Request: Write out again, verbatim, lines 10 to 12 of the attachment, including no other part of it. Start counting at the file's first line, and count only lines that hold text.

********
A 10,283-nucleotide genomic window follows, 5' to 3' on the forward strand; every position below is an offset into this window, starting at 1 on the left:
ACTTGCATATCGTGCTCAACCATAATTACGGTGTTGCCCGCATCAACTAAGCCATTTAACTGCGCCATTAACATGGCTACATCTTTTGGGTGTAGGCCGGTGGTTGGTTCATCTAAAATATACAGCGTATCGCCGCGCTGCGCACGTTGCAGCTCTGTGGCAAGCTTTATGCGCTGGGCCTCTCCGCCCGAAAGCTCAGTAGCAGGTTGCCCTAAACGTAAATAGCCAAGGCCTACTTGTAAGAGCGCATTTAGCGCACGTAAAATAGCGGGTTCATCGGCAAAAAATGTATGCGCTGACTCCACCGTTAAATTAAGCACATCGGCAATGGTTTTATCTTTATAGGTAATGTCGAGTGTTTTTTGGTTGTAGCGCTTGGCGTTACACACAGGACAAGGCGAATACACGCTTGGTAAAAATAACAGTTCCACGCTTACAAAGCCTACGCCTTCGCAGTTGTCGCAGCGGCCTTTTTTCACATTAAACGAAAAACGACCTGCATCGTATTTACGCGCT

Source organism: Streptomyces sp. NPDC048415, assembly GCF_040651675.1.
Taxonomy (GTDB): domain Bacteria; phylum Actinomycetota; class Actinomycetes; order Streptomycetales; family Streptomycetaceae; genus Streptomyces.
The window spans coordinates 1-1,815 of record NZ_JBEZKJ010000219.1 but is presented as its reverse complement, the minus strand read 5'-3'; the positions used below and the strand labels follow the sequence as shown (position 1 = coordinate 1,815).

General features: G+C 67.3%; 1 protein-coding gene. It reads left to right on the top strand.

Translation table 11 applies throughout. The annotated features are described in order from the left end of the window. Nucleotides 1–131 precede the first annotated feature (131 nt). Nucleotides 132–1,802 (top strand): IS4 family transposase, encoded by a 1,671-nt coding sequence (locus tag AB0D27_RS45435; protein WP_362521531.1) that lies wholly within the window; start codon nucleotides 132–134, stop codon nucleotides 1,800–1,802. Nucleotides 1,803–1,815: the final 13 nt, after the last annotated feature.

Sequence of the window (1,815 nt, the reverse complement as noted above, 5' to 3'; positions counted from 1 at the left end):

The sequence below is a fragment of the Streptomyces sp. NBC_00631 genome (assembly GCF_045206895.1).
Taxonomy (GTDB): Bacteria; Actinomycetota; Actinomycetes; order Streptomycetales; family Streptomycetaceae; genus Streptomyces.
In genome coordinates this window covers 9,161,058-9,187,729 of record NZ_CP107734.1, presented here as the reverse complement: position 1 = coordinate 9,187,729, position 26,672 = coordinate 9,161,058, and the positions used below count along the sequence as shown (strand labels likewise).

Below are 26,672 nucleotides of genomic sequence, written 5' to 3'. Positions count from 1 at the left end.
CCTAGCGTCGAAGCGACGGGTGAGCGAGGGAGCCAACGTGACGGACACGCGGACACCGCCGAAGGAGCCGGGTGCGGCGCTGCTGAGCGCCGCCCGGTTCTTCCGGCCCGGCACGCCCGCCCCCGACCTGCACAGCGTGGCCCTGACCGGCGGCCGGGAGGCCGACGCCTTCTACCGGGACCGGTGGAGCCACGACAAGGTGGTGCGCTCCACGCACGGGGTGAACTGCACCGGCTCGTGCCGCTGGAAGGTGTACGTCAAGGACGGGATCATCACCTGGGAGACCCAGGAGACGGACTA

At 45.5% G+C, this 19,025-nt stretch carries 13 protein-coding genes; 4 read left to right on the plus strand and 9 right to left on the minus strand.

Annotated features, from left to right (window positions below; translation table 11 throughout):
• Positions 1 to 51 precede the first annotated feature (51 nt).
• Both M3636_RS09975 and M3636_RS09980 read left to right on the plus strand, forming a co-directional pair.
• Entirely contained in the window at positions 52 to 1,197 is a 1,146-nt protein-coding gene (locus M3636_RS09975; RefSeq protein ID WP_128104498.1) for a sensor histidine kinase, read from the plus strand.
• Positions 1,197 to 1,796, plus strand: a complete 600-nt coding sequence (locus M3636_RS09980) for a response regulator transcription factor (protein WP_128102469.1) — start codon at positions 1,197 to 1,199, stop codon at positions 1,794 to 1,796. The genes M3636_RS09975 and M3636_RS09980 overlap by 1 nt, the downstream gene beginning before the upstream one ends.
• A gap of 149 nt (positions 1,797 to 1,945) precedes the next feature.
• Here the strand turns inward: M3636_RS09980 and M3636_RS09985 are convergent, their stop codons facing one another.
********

Taxonomy (GTDB): Bacteria; Actinomycetota; Actinomycetes; order Streptomycetales; family Streptomycetaceae; genus Streptomyces.
In genome coordinates this window covers 9,161,058-9,187,729 of record NZ_CP107734.1, presented here as the reverse complement: position 1 = coordinate 9,187,729, position 26,672 = coordinate 9,161,058, and the positions used below count along the sequence as shown (strand labels likewise).

Below are 26,672 nucleotides of genomic sequence, written 5' to 3'. Positions count from 1 at the left end.